While President Obama has fared well at the state level in early 2012 presidential election polls, a newly released national poll paints a more troublesome picture for the president’s re-election bid.
The McClatchy-Marist survey finds 41% of Democrats are in favor of a challenge for the Democratic presidential nomination. When Democratic-leaning independents are included, 45% support a primary challenge, 46% don’t, and 9% aren’t sure.
A November 15 Quinnipiac poll showed much less support for a contested 2012 primary, with just 27% of Democrats and Democrat leaners saying they wanted a Dem besides Obama to run in 2012, while 64% didn’t.
In the Marist poll, only 36% of respondents indicate that they would “definitely vote for him” in the general election, whereas 48% state they will “definitely vote against him.”Of course, a serious Democratic challenge to Obama in the 2012 primary seems unlikely — and the chances of a successful challenge even less so. But of the Democrats and Democratic-leaning independents who favor a challenge for the party’s nomination, 39% say they’d like the primary challenge to come from the left, while 40% want the challenge to come from the right. As the pollster notes:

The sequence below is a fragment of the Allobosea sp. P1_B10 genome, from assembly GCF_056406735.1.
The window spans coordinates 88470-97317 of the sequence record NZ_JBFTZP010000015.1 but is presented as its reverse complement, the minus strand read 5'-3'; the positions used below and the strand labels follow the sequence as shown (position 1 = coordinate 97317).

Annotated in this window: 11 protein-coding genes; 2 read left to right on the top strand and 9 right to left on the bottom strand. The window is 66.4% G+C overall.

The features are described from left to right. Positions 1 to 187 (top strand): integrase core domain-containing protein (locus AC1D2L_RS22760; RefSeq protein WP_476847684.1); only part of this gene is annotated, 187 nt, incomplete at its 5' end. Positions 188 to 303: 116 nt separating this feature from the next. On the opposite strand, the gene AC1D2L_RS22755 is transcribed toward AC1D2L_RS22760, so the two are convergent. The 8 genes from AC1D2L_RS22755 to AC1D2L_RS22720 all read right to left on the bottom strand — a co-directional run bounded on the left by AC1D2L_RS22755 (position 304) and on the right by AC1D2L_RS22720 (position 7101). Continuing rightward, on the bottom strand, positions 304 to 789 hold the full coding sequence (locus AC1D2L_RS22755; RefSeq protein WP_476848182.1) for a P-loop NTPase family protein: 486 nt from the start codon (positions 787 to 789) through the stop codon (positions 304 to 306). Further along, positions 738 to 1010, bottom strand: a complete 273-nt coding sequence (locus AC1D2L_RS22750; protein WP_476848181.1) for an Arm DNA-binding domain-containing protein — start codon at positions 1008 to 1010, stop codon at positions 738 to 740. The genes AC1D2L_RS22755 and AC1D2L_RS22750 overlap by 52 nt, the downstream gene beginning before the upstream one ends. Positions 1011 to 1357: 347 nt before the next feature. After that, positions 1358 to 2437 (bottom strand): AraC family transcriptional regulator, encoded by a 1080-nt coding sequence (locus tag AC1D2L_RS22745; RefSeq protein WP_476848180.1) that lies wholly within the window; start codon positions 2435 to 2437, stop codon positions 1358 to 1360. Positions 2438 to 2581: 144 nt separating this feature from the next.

He’s [Obama] in the murky middle. He’s not energizing his base, nor is he convincing enough independents. Those numbers all reflect a real restlessness about him. This is not a pretty picture for him.
Looking at the Republican presidential primary, the surveys shows Mitt Romney leading the pack with 20% of respondents’ support, while Mike Huckabee (16%), Sarah Palin (13%) and Newt Gingrich (10%) round out the top four. New Jersey Gov. Chris Christie follows with 9% and Texas Gov. Rick Perry earns 5%. Mitch Daniels, Mike Pence, George Pataki, Tim Pawlenty, and Haley Barbour all fail to get more than 5% of respondents’ support.
One positive finding for President Obama comes out of the poll’s one hypothetical 2012 matchup– in an Obama-Palin-Bloomberg race, the president leads with 45%, versus Palin’s 31% and New York City’s Mayor Michael Bloomberg’s 15%.